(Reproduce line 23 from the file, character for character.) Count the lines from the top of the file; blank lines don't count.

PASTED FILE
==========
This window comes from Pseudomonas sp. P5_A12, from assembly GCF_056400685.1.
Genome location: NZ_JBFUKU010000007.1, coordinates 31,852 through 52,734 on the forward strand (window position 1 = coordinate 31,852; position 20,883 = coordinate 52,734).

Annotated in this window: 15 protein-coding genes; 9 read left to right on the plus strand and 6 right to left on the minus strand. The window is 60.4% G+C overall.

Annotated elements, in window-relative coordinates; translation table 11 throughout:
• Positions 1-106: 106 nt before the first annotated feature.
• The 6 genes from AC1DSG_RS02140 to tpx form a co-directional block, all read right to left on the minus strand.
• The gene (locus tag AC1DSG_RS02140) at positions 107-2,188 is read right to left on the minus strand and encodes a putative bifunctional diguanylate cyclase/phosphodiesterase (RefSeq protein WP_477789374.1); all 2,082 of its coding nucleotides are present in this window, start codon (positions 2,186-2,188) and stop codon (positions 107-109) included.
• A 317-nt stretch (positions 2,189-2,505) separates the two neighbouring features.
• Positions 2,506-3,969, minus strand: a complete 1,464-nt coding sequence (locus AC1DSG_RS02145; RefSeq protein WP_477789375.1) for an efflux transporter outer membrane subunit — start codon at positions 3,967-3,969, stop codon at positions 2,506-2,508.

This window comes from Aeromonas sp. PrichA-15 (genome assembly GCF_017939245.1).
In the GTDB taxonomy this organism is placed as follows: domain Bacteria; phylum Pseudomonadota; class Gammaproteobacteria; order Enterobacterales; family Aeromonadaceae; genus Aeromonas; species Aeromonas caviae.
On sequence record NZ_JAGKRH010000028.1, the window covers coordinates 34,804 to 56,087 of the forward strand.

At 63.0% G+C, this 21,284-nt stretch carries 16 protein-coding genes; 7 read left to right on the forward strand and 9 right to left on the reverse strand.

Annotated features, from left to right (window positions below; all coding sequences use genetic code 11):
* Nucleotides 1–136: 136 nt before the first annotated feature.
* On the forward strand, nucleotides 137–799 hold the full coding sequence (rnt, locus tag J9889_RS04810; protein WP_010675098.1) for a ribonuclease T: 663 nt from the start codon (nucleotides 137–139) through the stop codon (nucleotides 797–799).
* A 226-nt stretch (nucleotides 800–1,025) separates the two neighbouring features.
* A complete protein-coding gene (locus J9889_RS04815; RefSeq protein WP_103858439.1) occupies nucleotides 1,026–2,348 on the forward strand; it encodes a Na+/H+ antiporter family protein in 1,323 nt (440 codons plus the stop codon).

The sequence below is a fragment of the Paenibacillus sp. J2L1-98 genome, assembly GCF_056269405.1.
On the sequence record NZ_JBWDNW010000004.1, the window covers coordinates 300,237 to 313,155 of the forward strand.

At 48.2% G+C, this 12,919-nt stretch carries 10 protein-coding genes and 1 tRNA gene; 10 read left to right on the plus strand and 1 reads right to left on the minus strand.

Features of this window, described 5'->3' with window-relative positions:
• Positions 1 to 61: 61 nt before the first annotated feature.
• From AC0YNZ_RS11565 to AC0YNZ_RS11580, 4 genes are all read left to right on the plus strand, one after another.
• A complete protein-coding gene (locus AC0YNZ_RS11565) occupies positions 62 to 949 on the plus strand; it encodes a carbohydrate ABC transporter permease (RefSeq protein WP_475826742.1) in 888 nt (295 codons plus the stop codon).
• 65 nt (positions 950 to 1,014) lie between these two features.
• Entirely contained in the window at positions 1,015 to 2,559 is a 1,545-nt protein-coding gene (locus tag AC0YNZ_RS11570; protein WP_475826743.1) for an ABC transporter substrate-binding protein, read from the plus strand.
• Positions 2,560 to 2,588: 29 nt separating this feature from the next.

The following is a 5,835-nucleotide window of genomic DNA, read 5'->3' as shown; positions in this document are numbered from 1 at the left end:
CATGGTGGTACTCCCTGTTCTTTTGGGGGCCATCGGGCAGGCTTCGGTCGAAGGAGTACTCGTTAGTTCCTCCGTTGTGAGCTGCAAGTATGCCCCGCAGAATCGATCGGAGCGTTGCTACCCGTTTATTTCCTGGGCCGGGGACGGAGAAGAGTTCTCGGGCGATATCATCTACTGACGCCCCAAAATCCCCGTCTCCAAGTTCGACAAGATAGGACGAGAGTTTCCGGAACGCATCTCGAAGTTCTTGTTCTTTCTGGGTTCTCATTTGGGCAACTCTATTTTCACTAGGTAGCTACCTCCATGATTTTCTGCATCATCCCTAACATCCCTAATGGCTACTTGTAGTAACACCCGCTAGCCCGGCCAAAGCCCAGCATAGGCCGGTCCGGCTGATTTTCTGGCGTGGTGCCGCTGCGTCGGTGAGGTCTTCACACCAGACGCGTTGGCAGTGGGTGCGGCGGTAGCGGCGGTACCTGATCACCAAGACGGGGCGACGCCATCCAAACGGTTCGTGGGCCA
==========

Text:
• Positions 1 to 61: 61 nt before the first annotated feature.